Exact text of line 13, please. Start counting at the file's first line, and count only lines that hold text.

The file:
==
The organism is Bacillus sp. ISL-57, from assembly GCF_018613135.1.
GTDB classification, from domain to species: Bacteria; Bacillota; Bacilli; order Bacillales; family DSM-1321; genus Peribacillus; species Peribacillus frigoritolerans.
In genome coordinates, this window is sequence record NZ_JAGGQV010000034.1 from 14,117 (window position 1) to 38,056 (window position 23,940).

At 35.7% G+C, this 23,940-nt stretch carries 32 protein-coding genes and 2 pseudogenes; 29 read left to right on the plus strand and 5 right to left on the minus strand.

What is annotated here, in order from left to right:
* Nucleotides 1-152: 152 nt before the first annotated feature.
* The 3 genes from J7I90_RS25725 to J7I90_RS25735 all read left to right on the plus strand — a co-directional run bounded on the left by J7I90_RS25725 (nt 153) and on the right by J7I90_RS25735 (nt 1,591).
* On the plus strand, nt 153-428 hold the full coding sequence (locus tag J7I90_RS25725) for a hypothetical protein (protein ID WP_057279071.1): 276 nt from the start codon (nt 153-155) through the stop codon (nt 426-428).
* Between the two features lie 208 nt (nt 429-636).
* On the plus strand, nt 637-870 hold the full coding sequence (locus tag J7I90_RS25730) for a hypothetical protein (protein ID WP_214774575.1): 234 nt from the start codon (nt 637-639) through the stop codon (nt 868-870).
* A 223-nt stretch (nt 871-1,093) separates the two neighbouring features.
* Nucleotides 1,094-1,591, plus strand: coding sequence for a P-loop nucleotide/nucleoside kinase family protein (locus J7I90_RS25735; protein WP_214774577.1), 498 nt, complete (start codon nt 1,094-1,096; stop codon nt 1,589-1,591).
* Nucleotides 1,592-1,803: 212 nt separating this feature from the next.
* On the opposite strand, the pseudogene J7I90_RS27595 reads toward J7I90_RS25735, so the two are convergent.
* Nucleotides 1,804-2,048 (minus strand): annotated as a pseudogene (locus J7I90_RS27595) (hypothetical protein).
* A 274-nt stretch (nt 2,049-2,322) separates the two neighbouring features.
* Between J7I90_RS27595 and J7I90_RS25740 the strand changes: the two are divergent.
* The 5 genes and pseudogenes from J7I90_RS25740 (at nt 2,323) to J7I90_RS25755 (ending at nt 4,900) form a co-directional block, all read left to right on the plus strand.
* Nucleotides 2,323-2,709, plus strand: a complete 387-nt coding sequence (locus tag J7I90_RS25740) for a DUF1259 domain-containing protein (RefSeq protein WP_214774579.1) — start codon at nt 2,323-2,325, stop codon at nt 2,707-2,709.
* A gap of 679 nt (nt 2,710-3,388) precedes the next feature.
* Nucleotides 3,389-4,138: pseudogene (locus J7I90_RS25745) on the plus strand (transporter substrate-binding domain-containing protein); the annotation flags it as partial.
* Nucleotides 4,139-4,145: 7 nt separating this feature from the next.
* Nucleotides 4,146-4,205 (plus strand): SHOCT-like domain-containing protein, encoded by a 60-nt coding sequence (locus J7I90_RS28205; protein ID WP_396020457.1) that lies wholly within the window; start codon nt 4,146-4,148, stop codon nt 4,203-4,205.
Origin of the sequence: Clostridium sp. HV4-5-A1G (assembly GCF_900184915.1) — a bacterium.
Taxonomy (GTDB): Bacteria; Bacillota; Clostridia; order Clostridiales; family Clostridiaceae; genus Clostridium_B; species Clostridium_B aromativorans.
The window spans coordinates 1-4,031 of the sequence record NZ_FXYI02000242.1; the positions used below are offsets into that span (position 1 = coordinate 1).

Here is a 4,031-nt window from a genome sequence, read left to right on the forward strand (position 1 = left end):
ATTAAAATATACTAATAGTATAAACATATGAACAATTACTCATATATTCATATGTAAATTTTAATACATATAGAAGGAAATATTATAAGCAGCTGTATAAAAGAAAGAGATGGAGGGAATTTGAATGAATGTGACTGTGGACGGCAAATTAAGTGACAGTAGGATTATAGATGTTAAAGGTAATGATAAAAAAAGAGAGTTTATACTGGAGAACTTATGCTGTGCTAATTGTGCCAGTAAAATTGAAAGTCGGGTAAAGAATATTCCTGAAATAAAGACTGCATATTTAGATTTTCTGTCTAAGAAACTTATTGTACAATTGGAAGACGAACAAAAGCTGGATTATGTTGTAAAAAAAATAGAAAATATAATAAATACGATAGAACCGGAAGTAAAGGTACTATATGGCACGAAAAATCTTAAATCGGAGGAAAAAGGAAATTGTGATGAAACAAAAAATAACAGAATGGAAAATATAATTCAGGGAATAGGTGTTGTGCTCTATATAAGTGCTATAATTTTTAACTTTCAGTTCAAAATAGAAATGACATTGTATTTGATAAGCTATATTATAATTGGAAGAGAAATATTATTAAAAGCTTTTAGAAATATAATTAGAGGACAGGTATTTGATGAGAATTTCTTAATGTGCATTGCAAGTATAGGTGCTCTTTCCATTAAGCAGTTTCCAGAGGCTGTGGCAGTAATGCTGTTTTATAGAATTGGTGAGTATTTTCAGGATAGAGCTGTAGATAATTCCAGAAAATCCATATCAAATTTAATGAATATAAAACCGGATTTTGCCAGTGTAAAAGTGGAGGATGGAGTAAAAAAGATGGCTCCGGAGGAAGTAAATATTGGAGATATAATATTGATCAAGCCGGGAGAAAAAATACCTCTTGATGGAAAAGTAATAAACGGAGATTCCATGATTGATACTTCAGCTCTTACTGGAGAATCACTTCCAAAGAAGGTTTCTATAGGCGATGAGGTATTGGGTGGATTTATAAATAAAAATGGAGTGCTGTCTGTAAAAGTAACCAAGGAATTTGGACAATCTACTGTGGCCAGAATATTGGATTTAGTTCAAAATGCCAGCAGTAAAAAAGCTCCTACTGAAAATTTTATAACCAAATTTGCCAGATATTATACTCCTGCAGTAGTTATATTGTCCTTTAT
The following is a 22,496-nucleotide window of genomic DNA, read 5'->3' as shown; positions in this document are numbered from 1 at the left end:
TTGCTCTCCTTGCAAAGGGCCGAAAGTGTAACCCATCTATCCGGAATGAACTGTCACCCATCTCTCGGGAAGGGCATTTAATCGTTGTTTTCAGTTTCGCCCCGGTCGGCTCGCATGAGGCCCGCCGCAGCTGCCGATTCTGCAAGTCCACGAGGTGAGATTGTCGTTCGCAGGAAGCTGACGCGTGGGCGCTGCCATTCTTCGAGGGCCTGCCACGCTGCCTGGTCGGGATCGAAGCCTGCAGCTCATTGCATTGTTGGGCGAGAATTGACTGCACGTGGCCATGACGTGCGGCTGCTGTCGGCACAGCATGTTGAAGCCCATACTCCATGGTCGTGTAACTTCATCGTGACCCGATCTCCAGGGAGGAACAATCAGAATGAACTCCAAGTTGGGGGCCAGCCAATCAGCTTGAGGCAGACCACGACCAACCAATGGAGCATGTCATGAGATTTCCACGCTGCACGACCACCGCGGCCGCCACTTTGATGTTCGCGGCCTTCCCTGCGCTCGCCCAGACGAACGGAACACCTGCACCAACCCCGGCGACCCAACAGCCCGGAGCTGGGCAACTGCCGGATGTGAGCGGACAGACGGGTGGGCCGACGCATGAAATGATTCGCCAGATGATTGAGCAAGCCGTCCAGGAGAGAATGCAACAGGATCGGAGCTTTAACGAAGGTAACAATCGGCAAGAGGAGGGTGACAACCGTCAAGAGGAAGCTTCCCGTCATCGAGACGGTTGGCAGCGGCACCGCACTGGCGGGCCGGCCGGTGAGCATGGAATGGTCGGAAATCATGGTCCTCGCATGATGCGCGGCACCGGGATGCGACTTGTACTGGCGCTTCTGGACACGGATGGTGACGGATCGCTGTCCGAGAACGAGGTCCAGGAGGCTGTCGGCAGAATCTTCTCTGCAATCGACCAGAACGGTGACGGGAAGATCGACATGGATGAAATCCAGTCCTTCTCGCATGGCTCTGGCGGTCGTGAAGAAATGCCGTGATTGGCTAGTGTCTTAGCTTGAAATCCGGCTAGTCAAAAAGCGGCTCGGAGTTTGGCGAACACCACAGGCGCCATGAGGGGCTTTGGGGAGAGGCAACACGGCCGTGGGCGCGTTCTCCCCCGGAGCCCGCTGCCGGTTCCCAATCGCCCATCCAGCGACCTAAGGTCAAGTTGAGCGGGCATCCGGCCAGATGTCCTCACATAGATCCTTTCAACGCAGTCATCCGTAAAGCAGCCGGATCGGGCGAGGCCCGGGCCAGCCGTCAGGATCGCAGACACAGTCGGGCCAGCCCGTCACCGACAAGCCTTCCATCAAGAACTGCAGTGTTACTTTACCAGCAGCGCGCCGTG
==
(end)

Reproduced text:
* Nucleotides 1,592-1,803: 212 nt separating this feature from the next.